Now he was teaching in one of the synagogues on the sabbath. And just then there appeared a woman with a spirit that had crippled her for eighteen years. She was bent over and was quite unable to stand up straight. When Jesus saw her, he called her over and said, “Woman, you are set free from your ailment.” When he laid his hands on her, immediately she stood up straight and began praising God. But the leader of the synagogue, indignant because Jesus had cured on the sabbath, kept saying to the crowd, “There are six days on which work ought to be done; come on those days and be cured, and not on the sabbath day.” But the Lord answered him and said, “You hypocrites! Does not each of you on the sabbath untie his ox or his donkey from the manger, and lead it away to give it water? And ought not this woman, a daughter of Abraham whom Satan bound for eighteen long years, be set free from this bondage on the sabbath day?” When he said this, all his opponents were put to shame; and the entire crowd was rejoicing at all the wonderful things that he was doing.
One hundred and thirty eight times, in the four gospels, Jesus is reported as “seeing”.
Jesus noticed. Jesus was a “seer”.
It wasn’t that others around him did not see, it was the way he saw that contrasted with his disciples, the crowd, the Pharisees and generally everyone else. In last week’s lectionary reading, Jesus accused the crowd of being hypocites, because they were able to see the signs that foretold the changing weather (Lk12:55) but were unable to see the signs that showed that their heavenly parent wanted to give the kingdom to them, the little flock.(Lk 11:32)
There are forty four references to Jesus referring to or working with eyes in the gospels. One of the recurrent miracles of Jesus was to restore sight to the blind. It would seem that the people of Jesus’ day had a problem with seeing. Certainly they did not see as he saw, and thus did not see what he saw.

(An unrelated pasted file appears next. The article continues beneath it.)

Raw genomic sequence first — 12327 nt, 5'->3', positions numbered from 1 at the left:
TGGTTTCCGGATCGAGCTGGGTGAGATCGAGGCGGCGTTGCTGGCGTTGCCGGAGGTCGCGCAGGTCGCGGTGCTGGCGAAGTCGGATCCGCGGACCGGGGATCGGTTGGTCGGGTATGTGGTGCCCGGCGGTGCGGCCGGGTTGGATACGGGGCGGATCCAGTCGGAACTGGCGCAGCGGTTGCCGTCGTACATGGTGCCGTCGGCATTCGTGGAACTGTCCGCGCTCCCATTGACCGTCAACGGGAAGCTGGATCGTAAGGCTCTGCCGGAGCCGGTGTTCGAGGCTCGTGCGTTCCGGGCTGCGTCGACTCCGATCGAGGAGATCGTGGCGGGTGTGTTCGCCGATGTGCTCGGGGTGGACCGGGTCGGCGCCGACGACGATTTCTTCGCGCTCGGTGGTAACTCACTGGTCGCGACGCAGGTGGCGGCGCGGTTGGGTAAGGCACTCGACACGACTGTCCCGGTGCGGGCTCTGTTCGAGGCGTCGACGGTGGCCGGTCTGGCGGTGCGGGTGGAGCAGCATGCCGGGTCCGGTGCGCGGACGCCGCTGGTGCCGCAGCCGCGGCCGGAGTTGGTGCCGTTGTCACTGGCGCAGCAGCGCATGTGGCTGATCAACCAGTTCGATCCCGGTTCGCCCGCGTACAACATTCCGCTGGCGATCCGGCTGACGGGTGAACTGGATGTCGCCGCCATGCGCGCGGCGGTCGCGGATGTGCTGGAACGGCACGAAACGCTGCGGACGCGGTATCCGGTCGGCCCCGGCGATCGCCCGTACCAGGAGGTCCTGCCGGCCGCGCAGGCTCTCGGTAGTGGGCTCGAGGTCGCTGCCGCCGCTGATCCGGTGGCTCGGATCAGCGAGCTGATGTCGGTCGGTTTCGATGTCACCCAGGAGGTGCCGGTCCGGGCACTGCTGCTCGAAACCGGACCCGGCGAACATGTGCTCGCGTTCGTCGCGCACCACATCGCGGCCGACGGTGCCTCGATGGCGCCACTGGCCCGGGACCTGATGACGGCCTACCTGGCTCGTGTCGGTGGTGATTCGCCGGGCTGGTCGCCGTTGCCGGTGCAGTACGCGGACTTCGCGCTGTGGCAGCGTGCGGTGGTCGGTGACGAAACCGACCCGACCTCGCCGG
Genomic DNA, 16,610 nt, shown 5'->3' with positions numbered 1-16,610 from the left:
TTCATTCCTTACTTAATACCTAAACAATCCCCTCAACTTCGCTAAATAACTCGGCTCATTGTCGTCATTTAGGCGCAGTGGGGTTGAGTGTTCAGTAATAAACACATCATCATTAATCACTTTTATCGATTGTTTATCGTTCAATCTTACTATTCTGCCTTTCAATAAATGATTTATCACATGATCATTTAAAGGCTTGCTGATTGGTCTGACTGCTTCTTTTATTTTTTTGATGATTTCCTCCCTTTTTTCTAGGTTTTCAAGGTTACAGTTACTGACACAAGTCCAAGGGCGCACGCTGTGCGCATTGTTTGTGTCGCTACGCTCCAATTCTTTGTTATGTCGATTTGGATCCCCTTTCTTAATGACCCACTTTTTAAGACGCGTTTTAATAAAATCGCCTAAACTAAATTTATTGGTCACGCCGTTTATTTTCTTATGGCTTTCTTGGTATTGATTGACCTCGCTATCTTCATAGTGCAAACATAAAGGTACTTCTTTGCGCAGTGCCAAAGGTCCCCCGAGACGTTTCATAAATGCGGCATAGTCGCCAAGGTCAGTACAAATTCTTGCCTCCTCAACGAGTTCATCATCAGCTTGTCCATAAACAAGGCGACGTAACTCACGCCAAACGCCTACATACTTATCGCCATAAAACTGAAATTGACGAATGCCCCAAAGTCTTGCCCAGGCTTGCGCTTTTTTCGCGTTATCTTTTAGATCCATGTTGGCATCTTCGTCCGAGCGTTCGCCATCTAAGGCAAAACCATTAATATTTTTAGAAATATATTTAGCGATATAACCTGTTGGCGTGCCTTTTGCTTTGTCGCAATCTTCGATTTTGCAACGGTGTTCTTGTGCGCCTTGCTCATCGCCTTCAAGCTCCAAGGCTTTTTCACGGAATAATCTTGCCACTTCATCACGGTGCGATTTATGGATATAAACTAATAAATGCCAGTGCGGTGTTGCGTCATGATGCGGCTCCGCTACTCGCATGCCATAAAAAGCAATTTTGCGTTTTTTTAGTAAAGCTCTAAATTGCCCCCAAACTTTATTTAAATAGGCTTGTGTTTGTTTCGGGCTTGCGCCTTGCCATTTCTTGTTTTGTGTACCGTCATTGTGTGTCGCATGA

In today’s passage Jesus encounters a woman who has been crippled (astheneia – a word still with us in asthma and a male infertility disorder called astheno teratozoospermia lit “weak sperm”). The woman Jesus saw had been crippled for eighteen years, long enough I would speculate, for herto be seen by her community as the “bent over crippled woman”. So when she appeared in the synagogue, no one except Jesus, would have seen anyone other than a crippled woman.
What tells us that Jesus, saw something else is that his first words to her are in contradiction of her outward appearance, “Woman you are set free from your ailment“. The next thing Jesus does is to touch her, and it would seem that the contact is simple human contact and not some magical transfer of healing energy moment, as it is often interpreted as being. Just those words, based on unique seeing, and a simple human touch are enough to heal this woman and set her off praising God.
I don’t know about you, but I want to be able to see like that!
So I ask myself, “What was different in the way Jesus saw this woman that could teach me to see as he saw?”
In answer to my question, I noticed three aspects:
He saw the person and not the condition.